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Home > Latest News > Media Releases > Media Releases 2011 > April 2011 > Alligator weed found in eastern Bay

Alligator weed found in eastern Bay

Friday, 8 April 2011 12:00 p.m.

Bay of Plenty Regional Council staff are working with an eastern Bay of Plenty landowner to remove and control an infestation of the aggressive pest plant alligator weed from farmland near Taneatua.

Alligator weed (Alternanthera philoxeroides), an aquatic weed which also grows on land, was identified by the landowner aftereading about the weed being found in a Tauranga City Council wetland.

Bay of Plenty Regional Council Biosecurity Officer Des Pooley said the weed can grow easily from a small stem or fragment, and because of this it is often spread within and between waterways.

"It may well have been brought to the site as a result stock movement, or on contaminated machinery," Mr Pooley said.

He said if alligator weed establishes in the Bay of Plenty it could seriously impact on farming activities and block waterways.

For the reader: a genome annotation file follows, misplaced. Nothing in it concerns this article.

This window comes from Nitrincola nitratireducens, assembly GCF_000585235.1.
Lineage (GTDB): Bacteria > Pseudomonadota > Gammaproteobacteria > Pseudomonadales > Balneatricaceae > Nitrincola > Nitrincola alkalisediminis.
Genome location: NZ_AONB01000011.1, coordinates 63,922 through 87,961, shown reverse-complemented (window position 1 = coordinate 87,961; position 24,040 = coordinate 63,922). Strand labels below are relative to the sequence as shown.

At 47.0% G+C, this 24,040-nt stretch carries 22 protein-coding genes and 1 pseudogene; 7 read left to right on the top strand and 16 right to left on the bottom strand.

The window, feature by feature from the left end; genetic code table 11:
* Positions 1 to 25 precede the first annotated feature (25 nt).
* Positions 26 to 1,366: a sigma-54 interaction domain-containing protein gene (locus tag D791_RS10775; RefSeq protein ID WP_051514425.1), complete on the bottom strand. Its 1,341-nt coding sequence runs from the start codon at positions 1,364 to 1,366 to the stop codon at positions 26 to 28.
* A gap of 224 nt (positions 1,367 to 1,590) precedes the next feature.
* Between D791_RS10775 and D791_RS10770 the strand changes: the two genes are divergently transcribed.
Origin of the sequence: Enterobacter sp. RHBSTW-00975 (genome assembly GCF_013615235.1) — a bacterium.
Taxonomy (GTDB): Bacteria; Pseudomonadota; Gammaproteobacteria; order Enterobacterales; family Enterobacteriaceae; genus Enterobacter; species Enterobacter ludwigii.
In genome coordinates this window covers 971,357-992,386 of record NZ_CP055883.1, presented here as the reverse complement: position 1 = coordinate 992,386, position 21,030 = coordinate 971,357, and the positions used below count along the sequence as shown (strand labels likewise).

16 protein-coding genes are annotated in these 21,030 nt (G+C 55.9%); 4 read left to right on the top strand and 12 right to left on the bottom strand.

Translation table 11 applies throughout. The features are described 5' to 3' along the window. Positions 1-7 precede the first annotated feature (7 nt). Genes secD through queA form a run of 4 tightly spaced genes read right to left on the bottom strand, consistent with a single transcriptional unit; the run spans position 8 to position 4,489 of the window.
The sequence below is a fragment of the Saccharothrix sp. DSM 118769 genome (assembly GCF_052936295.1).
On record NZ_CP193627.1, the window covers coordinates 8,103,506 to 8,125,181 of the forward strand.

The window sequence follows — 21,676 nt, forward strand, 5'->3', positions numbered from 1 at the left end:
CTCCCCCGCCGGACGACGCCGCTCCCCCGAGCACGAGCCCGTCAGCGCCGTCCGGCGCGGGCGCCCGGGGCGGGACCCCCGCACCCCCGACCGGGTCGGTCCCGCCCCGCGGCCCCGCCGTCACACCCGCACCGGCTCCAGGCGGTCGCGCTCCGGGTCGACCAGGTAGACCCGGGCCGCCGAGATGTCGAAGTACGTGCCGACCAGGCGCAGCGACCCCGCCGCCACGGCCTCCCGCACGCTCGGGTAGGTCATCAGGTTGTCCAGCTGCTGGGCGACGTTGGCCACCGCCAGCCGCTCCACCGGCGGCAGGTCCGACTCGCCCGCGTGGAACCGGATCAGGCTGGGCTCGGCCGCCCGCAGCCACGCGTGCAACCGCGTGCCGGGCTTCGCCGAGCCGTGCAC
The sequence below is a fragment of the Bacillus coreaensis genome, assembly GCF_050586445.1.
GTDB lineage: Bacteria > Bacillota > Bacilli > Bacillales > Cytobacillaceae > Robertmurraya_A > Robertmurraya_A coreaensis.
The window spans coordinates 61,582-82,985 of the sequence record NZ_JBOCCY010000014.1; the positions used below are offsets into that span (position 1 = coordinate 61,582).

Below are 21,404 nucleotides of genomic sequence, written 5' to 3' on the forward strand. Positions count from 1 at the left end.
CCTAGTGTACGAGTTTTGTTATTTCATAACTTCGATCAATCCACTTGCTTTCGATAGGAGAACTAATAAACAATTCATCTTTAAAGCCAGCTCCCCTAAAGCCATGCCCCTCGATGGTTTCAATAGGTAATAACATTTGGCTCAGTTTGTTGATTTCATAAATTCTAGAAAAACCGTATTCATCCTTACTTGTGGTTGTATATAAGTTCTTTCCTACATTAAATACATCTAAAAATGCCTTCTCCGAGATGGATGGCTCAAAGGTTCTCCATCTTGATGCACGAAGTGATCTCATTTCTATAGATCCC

"So we have to be very careful."

Mr Pooley said once the landowner contacted the regional council the property was inspected to confirm the infestation.

"Restrictions were immediately put in place to prevent it from spreading. This included fencing off the affected area and stopping stock from accessing the area."

"This latest incursion also serves as a reminder to landowners and contractors to ensure all farm machinery is clean before leaving a property," Mr Pooley said.

A native of South America, alligator weed is easily recognised by its white, papery, clover-like flowers. Its leaves are shaped like teardrops and grow in tiers opposite each other along hollow stems. It is an aquatic perennial that forms dense floating mats on slow moving water bodies. It can hinder access to water bodies and increase the risk of flooding. As in this case, it may also establish as a land-based plant, invading pasture and cropping land. It can form a dense tangle of roots up to one metre deep.

Alligator weed is already widespread in Northland and has been discovered in Auckland and the Waikato. The Bay of Plenty hosts a handful of land-based sites, including one near Edgecumbe, all of which are under intensive long-term control programmes.

Mr Pooley said alligator weed is very difficult to control because of its extensive, deep root systems.

"We urge landowners and contractors to notify Bay of Plenty Regional Council immediately if they are suspicious of an unusual plant," he said.


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